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M.V.M. Cappellin & Co.

By admin 21 February 2013 1265 Views No comments

Giacomo Cappellin, an antique dealer in Venice, Paolo Venini, a lawyer in Milan: this, to say, the least, unusual alliance on the Murano scene, began in 1921 to mark the revival of glassmaking art in Italy. Initially, the partners should have been three, to include Andrea Rioda, a Murano industrialist already active for a number of years with his own furnace, but he died before the actual founding of the company.

Production, whose lines where taken care of by Vittorio Zecchin in his capacity as art director, was noticed immediately for the thin and elegant glasswares, going back to the traditional Reinassance glassmaking, such as the "Veronese" vase, taken from the Annunciation by Paolo Veronese at the Gallerie dell'Accademia in Venice. This vase soon became the symbol of the new firm while many others were created, all totally new, like the "Libellula" vase, with its large thin handles. This purity of lines, highlighted by the use of glass with delicate hues or totally colourless, should be added to the extremely high qualitative standard of the individual objects, the result of the ability of the maestros, among whom we remember Nane Seguso, Diego Barovier, Nino Pavanello and Attilio Moratto, the latter specialized in the execution of lighting elements. The critic Giulio Lorenzetti has this to say about them in a short treatise on Murano glass: "… very very simple shapes in the rhythm ad armony of these lines, created to highlight lightness and clear transparency in the faintest, almost evanescent of hues, the two extraordinary gifts of Murano blown glass, constitute the essential features of the new school, whose initiators were Venini & Cappelin, in association with an exquisite Murano artist, Vittorio Zecchin". Success was not long to coming, with recognitions at the most important exhbitions and shows; ample space was dedicated to the new firm in specialist books and magazines and for the first time abroad as well, the new italian glassware found mention in "The Studio", "L'Art Vivant" and "Art et Decoration". A few years later, the two principals became incompatible and broke with Vittorio Zecchin, who in practice has built up the firm's image with his own work and Cappellin-Venini & Co. Was wound up. The year was 1925 and in that very same year the firms born of the break-up were both present at the greta Exposition of Decorative Arts in Paris: the Maestri Vetrai Muranesi Cappellin & Co. found its place of business at the furnace of Palazzo Da Mula in Murano. At the beginning Vittorio Zecchin carried on in his capacity as art director and continued the earlier work but he gradually moved away from sixteenth-century models and inserted other processing techniques in his lines such as filigree, attaining outstanding results in their formal rigour and perfection of execution. Later, since Vittorio Zecchin had launched himself on career as an independent designer, the young Carlo Scarpa took over and began to characterize production with the introduction of new processing techniques, new colours and simple and rigorous shapes. His work met with great success at the 1930 Triennale: vases in full colours, enhanced by applications of gold and silver, by iridescenses, or by forms indeed classical ut executed in simple lattimo glass underscoring their volumes, on occasion with the application of simple murrine along concentric rings. Unfortunately, although the quality of its production was incredible, the workshop of Giacomo Cappellin was forced to close down in 1931, weighed down by costs that were too high: perhaps the firm was also the victim of exasperated search for perfection. In this respect we remember an episode that really took place and is now part of Murano's "mythology": one day, in front of his master glass blowers, among the best on the island, Cappellin called up one of them who had made a pair of chandeliers and after pointing out that there was a slight difference in height between them, with a sharp gesture made them fall off the table and destroyed them. Giacomo Cappellin left Murano for good and moved to France, working on secondary glassmaking activities.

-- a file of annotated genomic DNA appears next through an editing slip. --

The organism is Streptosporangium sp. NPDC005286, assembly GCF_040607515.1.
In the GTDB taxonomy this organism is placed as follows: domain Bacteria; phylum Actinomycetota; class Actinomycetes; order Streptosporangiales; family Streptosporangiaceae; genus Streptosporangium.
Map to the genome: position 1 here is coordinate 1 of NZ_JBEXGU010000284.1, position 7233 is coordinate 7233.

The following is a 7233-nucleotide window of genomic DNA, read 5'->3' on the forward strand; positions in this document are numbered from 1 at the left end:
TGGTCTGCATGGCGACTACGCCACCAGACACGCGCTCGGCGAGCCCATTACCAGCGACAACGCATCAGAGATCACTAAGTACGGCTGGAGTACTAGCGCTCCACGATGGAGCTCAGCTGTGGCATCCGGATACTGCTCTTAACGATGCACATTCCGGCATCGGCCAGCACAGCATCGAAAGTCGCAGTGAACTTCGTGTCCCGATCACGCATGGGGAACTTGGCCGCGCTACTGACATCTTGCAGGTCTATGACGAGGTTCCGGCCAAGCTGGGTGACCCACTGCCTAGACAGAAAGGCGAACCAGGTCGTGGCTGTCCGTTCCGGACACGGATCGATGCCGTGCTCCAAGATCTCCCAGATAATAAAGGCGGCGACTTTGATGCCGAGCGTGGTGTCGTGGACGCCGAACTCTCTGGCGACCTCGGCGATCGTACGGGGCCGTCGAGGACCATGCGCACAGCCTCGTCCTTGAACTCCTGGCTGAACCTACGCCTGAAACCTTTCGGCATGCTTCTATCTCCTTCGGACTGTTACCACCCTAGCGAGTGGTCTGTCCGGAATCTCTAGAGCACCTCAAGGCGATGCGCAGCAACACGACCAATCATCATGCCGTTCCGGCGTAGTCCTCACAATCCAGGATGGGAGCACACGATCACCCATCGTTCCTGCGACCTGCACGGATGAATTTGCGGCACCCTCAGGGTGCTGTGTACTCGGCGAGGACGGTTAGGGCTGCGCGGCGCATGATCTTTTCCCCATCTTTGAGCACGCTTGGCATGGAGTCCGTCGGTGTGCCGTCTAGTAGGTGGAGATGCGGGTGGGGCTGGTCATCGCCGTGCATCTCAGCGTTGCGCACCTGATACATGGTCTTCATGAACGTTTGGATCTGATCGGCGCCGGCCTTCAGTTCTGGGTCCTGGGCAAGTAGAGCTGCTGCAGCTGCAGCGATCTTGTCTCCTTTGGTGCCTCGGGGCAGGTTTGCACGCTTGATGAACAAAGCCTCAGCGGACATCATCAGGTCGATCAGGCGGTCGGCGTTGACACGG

Posted in: Artists